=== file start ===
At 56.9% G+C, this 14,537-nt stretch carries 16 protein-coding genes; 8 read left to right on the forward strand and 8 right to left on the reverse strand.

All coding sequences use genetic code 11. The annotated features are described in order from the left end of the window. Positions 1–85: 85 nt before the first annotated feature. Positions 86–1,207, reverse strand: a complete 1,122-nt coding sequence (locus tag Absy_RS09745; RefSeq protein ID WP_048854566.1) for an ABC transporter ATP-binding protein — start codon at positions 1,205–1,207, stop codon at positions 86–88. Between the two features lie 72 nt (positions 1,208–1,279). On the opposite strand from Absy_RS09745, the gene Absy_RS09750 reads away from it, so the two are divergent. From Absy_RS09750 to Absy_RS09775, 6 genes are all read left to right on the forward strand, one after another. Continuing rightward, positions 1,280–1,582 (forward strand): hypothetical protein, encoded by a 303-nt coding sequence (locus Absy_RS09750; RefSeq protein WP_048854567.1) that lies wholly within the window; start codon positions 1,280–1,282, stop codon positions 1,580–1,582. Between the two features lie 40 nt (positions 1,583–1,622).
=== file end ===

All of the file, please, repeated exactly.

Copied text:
At 56.9% G+C, this 14,537-nt stretch carries 16 protein-coding genes; 8 read left to right on the forward strand and 8 right to left on the reverse strand.

All coding sequences use genetic code 11. The annotated features are described in order from the left end of the window. Positions 1–85: 85 nt before the first annotated feature. Positions 86–1,207, reverse strand: a complete 1,122-nt coding sequence (locus tag Absy_RS09745; RefSeq protein ID WP_048854566.1) for an ABC transporter ATP-binding protein — start codon at positions 1,205–1,207, stop codon at positions 86–88. Between the two features lie 72 nt (positions 1,208–1,279). On the opposite strand from Absy_RS09745, the gene Absy_RS09750 reads away from it, so the two are divergent. From Absy_RS09750 to Absy_RS09775, 6 genes are all read left to right on the forward strand, one after another. Continuing rightward, positions 1,280–1,582 (forward strand): hypothetical protein, encoded by a 303-nt coding sequence (locus Absy_RS09750; RefSeq protein WP_048854567.1) that lies wholly within the window; start codon positions 1,280–1,282, stop codon positions 1,580–1,582. Between the two features lie 40 nt (positions 1,583–1,622).